A tenured public employee has a property right in continued employment and cannot be terminated without first receiving notice and an opportunity to be heard. Cleveland Board of Education v. Loudermill, 470 U.S. 532, 84 L. Ed. 2d 494, 105 S. Ct. 1487 (1985). The law is less clear concerning personnel actions short of termination. See, e.g., Maples v. Martin, 858 F.2d 1546, 1550 (11th Cir. 1988) (no property interest when tenured university professors transferred from mechanical engineering department to other engineering departments with no diminution in salary or rank); Garvie v. Jackson, 845 F.2d 647, 651 (6th Cir. 1988) (no property interest when university department head reassigned to regular teaching duties); Winkler v. County of DeKalb, 648 F.2d 411 (5th Cir. 1981) (protectible property interest where county engineer demoted to position of greatly reduced responsibilities).

 Our Court of Appeals has not addressed the issue of whether temporary suspension of a tenured professor's teaching duties constitutes deprivation of a property right. However, in Ezekwo v. N.Y.C. Health & Hospitals Corp., 940 F.2d 775, 783 (2d Cir.), cert. denied, 502 U.S. 1013,, 112 S. Ct. 657, 116 L. Ed. 2d 749 (1991), the court held that a physician possessed a property interest in the opportunity to serve as Chief Resident -- withdrawal of which was an action short of termination. The court recognized that "not every contractual benefit rises to the level of a constitutionally protected property interest." Id. at 782. "In determining which interests are afforded such protection, a court must look to whether the interest involved would be protected under state law and must weigh 'the importance to the holder of the right.'" Id. The court then determined that the policy and practice of the institution was well-established and that the right had important professional and financial value to the plaintiff.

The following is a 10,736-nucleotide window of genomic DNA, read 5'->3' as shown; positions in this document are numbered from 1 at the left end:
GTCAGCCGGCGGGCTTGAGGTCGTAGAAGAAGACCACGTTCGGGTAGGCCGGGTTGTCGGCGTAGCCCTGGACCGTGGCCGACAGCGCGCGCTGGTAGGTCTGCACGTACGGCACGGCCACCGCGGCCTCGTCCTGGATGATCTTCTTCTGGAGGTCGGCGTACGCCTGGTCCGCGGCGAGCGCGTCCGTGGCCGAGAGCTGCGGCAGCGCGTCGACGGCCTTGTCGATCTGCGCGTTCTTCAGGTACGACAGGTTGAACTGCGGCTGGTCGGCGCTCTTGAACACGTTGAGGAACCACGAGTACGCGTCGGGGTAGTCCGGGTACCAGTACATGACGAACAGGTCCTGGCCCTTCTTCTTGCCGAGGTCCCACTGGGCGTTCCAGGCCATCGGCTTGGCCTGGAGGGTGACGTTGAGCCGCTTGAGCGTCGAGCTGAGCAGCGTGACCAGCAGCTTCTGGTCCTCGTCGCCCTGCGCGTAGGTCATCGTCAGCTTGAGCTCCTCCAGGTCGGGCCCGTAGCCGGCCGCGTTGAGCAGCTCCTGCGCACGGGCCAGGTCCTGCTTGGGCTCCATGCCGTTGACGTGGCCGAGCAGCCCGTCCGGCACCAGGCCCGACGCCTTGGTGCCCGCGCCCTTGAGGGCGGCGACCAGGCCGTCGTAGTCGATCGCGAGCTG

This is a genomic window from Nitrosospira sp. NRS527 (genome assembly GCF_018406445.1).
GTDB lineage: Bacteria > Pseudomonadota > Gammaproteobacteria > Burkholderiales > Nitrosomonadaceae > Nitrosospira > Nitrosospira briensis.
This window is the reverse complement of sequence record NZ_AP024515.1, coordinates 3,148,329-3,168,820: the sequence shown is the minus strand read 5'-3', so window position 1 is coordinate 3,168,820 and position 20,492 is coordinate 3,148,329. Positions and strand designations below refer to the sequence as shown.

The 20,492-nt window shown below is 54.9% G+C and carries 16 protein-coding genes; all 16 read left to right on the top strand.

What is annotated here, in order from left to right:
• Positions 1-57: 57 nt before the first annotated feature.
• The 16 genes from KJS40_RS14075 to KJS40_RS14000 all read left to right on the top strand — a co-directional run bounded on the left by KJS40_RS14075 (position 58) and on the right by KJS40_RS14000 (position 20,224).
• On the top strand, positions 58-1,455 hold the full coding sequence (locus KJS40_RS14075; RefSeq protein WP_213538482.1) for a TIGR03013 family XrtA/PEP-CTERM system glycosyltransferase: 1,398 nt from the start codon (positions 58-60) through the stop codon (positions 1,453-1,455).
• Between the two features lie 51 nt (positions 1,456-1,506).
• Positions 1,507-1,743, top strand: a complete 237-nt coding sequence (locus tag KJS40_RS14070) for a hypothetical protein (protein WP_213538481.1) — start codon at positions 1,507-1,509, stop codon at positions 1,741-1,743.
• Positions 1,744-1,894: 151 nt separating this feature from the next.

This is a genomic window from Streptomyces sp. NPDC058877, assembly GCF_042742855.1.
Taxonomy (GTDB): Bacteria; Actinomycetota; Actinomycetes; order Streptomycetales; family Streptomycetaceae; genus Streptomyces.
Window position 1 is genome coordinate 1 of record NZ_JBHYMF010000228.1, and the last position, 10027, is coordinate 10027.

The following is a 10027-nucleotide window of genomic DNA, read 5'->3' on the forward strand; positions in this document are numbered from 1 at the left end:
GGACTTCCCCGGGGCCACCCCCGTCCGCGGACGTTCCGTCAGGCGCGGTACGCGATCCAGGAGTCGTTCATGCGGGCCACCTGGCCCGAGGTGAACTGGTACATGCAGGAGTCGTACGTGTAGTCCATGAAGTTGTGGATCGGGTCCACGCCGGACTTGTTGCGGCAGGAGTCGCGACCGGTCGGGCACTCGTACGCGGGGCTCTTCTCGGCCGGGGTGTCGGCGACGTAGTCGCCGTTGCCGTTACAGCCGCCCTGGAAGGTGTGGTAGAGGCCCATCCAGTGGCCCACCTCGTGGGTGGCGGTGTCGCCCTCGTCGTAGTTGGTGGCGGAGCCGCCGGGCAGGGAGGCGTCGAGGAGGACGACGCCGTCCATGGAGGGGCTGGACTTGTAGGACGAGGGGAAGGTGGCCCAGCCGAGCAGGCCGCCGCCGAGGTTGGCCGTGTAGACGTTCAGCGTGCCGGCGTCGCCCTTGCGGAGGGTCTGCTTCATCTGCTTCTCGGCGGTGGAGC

Here, Plaintiff alleges that the suspension of his teaching duties pending a disciplinary investigation and hearing deprived him of a significant source of compensation because he was precluded from teaching "overload" courses, voluntarily, for which extra pay is awarded. Plaintiff also claims and the Court assumes that revelation of the sexual harassment charges to the college community stigmatized him.

 Even assuming that the temporary suspension of Plaintiff's teaching duties under the circumstances of this case constitutes deprivation of a property right, Plaintiff has failed to show that the post-suspension due process to be given by Defendants in compliance with the Collective Bargaining Agreement violates the Fourteenth Amendment's guaranty of due process.

 In order to determine whether a pre-deprivation hearing, as opposed to a post-deprivation hearing, is due, the court must balance the private interest against the government interest. Mathews v. Eldridge, 424 U.S. 319, 340, 47 L. Ed. 2d 18, 96 S. Ct. 893 (1976). Where a valid government interest militates toward immediate action, a post-deprivation hearing is sufficient to satisfy due process. Ezekwo, 940 F.2d at 785. (In situation where "the residency program administrators believed that plaintiff presented a threat to patient safety. . . . the program administrators would be justified in immediately removing [plaintiff] subject to some post-removal review.").

 Here, the College reasonably believed that Plaintiff presented a threat to the well-being of its students. Sexual harassment damages the educational environment and destroys the trust that is a necessary component in the teacher-student relationship. The college administrators were justified in taking a temporary measure -- reassigning this allegedly recidivist teacher pending the outcome of disciplinary proceedings -- in order to protect the well-being of the student body.

 The only remaining issue here as presented by Professor Shub is a pure question of law: was Plaintiff denied procedural due process because Defendants followed the agreed due process procedures contained in the Collective Bargaining Agreement rather than the due process procedures which the College had adopted in accordance with 34 C.F.R. § 106.8 (b) for sexual harassment.

 This Court concludes that there is no requirement pursuant to the Fourteenth Amendment, that a specific procedure be used, nor is a plaintiff entitled to the procedure of his or her choice. Plaintiff is entitled only to notice and "an opportunity [to be heard] . . . at a meaningful time in a meaningful manner." Boddie v. Connecticut, 401 U.S. 371, 378, 28 L. Ed. 2d 113, 91 S. Ct. 780 (1970). It is not a Constitutional violation if a defendant chooses to follow ...